Autumn 2013: ecological data collection is over

In August 2013, the CBESS Team began the final push to collect data for the Summer Field Campaign in Morecambe Bay and the Essex Marshes. Conditions were very different to winter with fieldworkers suffering sunburn and dehydration, compared to suspected frost bite!

Two weeks were spent at each of the regional sites, collecting samples at four spatial scales to quantify the biodiversity and related ecosystem services in two very different bio-geographical regions. Over 10,000 samples were collected, we now face the task of sorting, testing and analysing over 20,000 samples.

Four members of the CBESS Team; Queen’s University Belfast, University of Southampton, University of St Andrews and Bangor University / Bangor CEH provide a roundup of the summer field campaign.

Fyke nets on the sand at Morecambe Bay

Fyke nets on the sand at Morecambe Bay.

Staff and students from Queen’s University Belfast spent a muddy, but productive, four weeks in Morecambe Bay and the Essex marshes as part of the CBESS 2013 summer campaign.

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Martin Solan taking macro fauna cores at Morecambe Bay.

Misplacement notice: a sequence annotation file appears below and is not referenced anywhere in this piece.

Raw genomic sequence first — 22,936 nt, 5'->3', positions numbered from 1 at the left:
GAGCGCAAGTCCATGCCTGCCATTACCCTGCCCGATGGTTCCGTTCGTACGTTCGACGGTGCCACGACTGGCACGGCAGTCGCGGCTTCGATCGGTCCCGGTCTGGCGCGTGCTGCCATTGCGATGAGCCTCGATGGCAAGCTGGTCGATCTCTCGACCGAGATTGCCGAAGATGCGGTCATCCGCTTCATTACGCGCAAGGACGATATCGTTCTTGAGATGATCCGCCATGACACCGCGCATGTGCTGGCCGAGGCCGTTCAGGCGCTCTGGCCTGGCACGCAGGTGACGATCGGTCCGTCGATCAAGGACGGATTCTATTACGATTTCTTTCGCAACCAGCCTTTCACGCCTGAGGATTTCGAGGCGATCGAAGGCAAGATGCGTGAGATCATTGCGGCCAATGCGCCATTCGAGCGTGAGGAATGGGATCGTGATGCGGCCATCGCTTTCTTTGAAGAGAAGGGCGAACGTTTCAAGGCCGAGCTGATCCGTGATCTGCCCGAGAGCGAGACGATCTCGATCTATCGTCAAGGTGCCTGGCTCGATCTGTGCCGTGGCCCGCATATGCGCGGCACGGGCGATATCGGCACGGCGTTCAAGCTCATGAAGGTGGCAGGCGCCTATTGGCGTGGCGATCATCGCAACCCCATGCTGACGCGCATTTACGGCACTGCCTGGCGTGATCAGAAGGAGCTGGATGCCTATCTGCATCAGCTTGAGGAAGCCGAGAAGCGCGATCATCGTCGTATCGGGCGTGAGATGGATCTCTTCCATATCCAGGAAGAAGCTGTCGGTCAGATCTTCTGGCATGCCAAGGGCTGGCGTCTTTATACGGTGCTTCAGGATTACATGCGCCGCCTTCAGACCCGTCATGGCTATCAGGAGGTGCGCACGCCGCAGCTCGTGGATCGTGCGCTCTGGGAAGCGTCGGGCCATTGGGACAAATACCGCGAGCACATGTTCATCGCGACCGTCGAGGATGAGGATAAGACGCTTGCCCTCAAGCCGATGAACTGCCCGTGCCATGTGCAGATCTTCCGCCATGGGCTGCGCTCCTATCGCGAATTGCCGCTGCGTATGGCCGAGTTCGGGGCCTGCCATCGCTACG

The University of Southampton is tasked with assessing the biodiversity of the soils and sediments across six different marsh and mudflat systems in Essex and Morecambe.

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Gas chambers collect data on primary production and respiration.

As part of the fieldwork campaigns, the University of St Andrews has been measuring the community metabolism of salt marsh and mudflat areas, i.e. the CO2 fluxes due to either primary production or respiration of the mud or marsh and everything living in and on it.

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Salt marsh core.

The Bangor University and CEH-Bangor team have had a great summer campaign, sampling salt marsh vegetation, spiders and beetles, and sediment cores for our erosion studies. We are interested in understanding whether biodiversity of insect and spider populations are boosted by vegetation structural complexity (height, cover, weight per area) and vegetation biodiversity.

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